Crazy Mountains

Swamp Lake

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Type

Day hike

Distance

5.8 miles

Difficulty

Moderate

  • Starting Elevation: 6100 ft.
  • Ending Elevation: 8800 ft.
  • Elevation Gain: 2700 ft.
  • Experience Date: Aug 6, 2016
  • Hike Time: 5-6 hrs.
  • Drive Time: 1 hr. 30 min.
  • Road Condition: First part is good. After gate it's a little bumpy and uneven but probably passable with any average clearance vehicle.
  • Parking: Couple spots by gate otherwise a larger parking lot at trailhead. Trail sees little traffic so parking shouldn't be an issue.
  • Fees: None.
  • Campsite Availability: Could camp anywhere along road. Plenty of flats spots by Swamp Lake and the unnamed lake to the north.
  • Private Property: The final section of road (3.6 miles) passes through private property and is gated. You must get permission and a combination from the owner to get through the gate. Contact the Yellowstone Ranger District for more information.
  • Trail Traffic: Moderate but this was due to the owner hosting a family reunion over the weekend. I'm sure it's usually very light.
  • Trail Condition: Well maintained. Possible spur trails leading to the unnamed lake to the north but it can easily be bushwhacked to.
  • Fire Restrictions: None posted.
  • Stream Crossings: None.
  • Water Sources: Lakes. Nothing reliable along trail.
  • Snow: Some small to large patches in the Swamp Lake basin.
  • Winter Access: Unknown.
  • Weather: 75-80. Surprisingly humid at the start. Very sporadic. Sunny to party cloudy to cloudy. Storms at night and rain the following day.
  • Bugs: None.
  • Wildlife Sighted: Mountain goats. Black bear.
  • Side Quests: Saddle to the west. Fairview Peak. Surrounding ridges look climbable. Unnamed lake to the north.

Swamp Lake

Posted by Aaron Schye on August 20, 2016


Swamp Lake is an elusive subalpline lake right at the southeastern corner of the Crazies that sees relatively little traffic since the road to the trailhead lies on private property. You must get permission from the owner to use the road which is gated at the edge of the property boundary (contact the Yellowstone Ranger District). From the gate it’s a 3.6 mile drive along a dirt road to the trailhead. The trail to Swamp Lake is fairly simple, covering only 2.2 miles over 1000′, but views are limited along the way. The views at the lake, however, are excellent and there are plenty of areas to pitch a tent although firewood is lacking. A saddle further west makes for a nice side hike and provides access to the surrounding ridges. An unnamed lake to the north can also be bushwhacked to and opens up a whole new world of adventurous opportunities.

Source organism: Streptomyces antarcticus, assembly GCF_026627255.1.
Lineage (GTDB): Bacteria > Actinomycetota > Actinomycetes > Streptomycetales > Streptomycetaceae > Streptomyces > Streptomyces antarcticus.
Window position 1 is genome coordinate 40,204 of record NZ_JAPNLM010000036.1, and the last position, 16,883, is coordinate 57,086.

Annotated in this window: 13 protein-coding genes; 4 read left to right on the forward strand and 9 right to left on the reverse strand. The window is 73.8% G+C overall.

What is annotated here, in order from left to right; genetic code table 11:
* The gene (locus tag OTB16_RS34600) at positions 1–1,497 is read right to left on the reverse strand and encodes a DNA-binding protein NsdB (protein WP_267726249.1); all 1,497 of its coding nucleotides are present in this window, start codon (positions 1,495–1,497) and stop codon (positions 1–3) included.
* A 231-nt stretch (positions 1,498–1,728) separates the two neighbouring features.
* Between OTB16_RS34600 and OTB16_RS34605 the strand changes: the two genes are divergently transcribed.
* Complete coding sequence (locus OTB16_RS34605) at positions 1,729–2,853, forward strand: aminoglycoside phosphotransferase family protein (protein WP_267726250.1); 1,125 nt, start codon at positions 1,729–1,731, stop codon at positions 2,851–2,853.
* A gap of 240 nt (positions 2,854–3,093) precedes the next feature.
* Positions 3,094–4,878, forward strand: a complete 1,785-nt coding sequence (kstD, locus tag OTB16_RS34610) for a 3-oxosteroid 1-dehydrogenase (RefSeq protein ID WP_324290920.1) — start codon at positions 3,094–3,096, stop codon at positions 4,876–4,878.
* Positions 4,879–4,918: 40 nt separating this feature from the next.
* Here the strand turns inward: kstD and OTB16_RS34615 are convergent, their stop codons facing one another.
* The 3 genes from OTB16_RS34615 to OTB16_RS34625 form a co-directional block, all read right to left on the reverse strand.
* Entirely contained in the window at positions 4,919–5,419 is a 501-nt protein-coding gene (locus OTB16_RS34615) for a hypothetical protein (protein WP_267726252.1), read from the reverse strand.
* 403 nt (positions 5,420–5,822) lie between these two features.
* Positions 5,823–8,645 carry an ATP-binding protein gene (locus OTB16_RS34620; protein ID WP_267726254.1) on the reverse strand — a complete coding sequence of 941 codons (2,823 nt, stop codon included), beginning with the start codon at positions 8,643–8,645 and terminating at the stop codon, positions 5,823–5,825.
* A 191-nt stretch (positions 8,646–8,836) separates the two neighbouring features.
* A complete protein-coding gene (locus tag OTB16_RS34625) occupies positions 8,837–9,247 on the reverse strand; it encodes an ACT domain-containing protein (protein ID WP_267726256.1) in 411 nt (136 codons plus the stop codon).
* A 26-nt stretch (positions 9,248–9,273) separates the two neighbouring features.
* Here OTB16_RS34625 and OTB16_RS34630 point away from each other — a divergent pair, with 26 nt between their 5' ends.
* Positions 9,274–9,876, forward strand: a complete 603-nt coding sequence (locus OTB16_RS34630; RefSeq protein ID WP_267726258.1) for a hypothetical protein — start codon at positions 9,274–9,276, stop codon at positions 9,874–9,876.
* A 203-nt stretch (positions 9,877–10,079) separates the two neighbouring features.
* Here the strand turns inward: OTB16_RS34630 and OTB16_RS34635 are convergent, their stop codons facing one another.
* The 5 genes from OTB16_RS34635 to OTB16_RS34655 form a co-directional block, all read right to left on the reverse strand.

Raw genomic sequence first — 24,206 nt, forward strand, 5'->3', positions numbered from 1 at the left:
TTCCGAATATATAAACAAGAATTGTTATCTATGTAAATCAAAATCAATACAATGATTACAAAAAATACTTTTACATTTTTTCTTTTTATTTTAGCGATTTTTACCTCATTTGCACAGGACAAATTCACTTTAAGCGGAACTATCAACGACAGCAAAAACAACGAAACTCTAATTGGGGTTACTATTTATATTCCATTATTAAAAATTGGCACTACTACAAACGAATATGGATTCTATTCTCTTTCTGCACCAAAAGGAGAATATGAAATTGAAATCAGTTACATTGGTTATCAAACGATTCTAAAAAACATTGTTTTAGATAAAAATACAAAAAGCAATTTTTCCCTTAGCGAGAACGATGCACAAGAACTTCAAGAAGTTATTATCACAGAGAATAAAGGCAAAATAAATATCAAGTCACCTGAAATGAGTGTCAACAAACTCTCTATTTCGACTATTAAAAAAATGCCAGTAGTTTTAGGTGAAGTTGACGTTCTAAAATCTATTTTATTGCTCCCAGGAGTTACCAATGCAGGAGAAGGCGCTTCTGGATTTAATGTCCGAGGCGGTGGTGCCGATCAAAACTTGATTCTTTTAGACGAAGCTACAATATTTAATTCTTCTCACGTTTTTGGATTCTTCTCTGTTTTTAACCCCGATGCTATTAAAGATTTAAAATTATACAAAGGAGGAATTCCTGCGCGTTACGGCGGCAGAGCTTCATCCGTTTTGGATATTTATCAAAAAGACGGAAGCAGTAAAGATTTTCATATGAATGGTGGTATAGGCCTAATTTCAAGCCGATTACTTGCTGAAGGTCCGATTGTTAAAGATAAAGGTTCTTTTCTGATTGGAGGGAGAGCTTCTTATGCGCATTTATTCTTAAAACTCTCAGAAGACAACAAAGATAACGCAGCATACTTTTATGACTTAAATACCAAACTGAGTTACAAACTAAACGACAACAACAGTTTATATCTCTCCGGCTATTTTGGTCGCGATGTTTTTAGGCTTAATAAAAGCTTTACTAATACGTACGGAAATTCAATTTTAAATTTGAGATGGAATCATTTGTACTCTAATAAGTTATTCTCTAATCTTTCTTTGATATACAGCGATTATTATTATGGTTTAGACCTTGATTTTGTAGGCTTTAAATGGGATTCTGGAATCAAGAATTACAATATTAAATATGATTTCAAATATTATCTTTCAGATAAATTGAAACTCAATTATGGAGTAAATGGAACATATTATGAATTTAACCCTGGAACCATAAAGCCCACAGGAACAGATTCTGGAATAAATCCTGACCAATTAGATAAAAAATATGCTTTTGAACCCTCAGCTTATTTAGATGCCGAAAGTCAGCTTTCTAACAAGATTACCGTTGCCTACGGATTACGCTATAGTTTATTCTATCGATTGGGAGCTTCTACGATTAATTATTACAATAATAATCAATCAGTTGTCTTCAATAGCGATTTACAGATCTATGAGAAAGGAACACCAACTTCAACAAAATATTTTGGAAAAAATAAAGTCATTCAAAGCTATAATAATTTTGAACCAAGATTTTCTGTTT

Swamp Lake

Swamp Lake

Background

With my hiking partner Arlo gone in Sweden for five weeks I was desperate to get out on an adventure so when I saw an opportunity to participate in a mountain goat survey of the Crazy Mountains I couldn’t resist. The goal of the survey, which was organized by the Rocky Mountain Goat Alliance, was to send small teams into the backcountry to document and classify every mountain goat sighting over the course of the weekend. The alliance is concerned that overpopulation of mountain goats in the area could trigger a mass die-off and they plan to use the information gathered to determine if more hunting should be permitted to keep the population stable. More information can be found here.

On the Friday before the survey volunteers met at the Stone Glacier headquarters in Bozeman to organize teams and choose destinations. I was absolutely stoked to be a part of this and hoped I’d get the chance to visit a location in the Crazies I hadn’t been to before. Two volunteers, Jared and Dan, had already been selected to scope out the Swamp Lake area, probably my number one choice, and they were happy to include me in their team. Both were experienced mountain goat hunters and I was excited about the prospect of gaining some insight into the world of mountain hunting.